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On September 8, 1950, President Harry Truman signed the Defense Production Act (DPA) into law. The measure gives the President sweeping authority to seize control of production in the name of national defense. Many have suggested President Trump use this authority to deal with the effects of coronavirus. Thankfully, he has mostly resisted these calls and the private sector has answered the call of duty on its own.
The DPA allows the President to require private businesses to contribute to the production of materials necessary to protect national security. It also allows the President to designate certain materials where it is illegal to hoard or price gouge.
It is important to note this law was passed not in response to any public health crisis, but in response to the Korean War. Not only is the DPA unconstitutional, but it was not meant to apply to situations such as the one we are in now, as extraordinary as they may be.
Further, the applications of DPA authority have very often been far wider-reaching than originally intended. Truman used it to implement price controls on steel and aluminum. More recently, President Barack Obama to threaten tech companies with criminal penalties if they didn’t divulge information about their technologies to the federal government. This is surely not a precedent we want to continue.
Beyond this, the usage of DPA authority is wholly unnecessary. Businesses are currently burning the proverbial midnight oil to produce extra medical supplies, masks, and hand sanitizer. We are talking about exponential levels of production and tens of millions more supplies than on a normal basis. The free market always demonstrates to be more efficient than government. Government re-purposing of these facilities would bring about the same waste we always see with the government.
Some of our nation’s biggest names are also stepping up to do what they can. Elon Musk has donated scores of ventilators to help mitigate the effects of the virus. Google is helping researchers compile data so first responders can more effectively identify coronavirus cases. Facebook is hiring extra workers to help keep people informed and safe in the midst of this crisis. Amazon is using its facilities and vast resources to prioritize medical equipment and essential items. Anheuser-Busch is making hand-sanitizer. A veteran-owned shirt company in Georgia is producing masks for healthcare professionals.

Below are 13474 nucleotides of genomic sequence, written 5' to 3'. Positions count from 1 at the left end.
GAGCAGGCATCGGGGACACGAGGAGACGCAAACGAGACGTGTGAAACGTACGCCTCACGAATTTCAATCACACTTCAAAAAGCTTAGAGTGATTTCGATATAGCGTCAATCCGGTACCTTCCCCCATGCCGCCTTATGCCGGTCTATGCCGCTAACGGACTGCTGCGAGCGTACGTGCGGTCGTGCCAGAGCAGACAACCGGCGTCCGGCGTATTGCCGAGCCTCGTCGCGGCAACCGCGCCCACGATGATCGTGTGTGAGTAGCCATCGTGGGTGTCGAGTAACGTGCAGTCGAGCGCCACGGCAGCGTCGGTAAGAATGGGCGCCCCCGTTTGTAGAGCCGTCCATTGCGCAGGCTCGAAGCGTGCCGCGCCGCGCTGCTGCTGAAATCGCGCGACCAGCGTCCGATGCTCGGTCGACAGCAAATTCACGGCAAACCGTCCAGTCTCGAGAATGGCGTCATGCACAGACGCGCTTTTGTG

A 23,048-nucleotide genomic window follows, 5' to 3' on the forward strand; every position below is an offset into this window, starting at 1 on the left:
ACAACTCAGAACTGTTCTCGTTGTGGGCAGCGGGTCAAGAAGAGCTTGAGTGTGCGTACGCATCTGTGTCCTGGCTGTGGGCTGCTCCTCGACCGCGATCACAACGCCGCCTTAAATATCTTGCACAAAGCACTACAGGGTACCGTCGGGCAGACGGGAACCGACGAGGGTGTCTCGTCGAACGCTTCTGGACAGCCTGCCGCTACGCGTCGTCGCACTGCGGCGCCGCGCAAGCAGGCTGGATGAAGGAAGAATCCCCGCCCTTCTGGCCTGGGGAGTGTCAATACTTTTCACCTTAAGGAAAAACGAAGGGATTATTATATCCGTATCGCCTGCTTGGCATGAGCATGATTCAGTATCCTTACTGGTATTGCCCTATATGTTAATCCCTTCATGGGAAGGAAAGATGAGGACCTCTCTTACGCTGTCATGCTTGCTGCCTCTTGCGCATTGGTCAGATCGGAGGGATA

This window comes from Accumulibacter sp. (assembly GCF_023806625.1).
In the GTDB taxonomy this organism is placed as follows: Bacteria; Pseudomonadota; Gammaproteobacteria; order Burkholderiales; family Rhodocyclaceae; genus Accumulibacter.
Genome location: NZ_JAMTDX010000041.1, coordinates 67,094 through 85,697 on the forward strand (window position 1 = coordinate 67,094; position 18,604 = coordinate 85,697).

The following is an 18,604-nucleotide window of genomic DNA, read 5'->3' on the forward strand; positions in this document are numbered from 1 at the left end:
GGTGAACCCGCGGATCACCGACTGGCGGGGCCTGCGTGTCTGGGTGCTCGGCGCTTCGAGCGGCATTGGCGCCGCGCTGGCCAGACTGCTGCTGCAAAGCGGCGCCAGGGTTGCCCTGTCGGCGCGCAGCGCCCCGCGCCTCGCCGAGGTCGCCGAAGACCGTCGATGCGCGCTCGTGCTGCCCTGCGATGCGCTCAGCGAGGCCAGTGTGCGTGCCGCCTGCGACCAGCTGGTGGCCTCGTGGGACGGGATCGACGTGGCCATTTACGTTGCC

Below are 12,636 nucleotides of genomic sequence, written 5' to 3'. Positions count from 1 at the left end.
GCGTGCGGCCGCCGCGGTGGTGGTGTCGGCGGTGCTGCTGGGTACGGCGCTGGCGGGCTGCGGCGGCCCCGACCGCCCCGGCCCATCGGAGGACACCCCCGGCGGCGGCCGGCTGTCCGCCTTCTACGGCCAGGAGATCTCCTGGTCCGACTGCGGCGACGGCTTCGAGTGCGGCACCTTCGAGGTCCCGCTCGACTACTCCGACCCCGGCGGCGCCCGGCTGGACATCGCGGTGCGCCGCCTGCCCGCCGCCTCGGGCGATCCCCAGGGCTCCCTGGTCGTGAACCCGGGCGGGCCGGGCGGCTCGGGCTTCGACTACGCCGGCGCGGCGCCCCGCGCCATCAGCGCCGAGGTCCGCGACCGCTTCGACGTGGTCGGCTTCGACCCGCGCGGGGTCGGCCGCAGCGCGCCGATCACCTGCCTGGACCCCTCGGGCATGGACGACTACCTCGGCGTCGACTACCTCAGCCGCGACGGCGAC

Our nation is pulling together in a way we haven’t seen in years. There is no need for a government “solution” where a problem doesn’t exist. Repurposing private facilities would hinder the operations already underway without coercion and would set yet more precedents that will likely last far beyond this pandemic. As we’ve learned, there is nothing so permanent as a “temporary” government program.
President Trump has invoked the DPA but has wisely said he will hold off on using the authorities granted to him unless it is clearly necessary. FEMA has declared that DPA won’t be necessary to secure the thousands of test kits needed. The market is working and, for now, the Trump administration is allowing it to do so. Despite rising tensions and widespread fears, we need a hands-off style of leadership to ensure that existing solutions are allowed to run their course. The Trump administration should be applauded for displaying such leadership.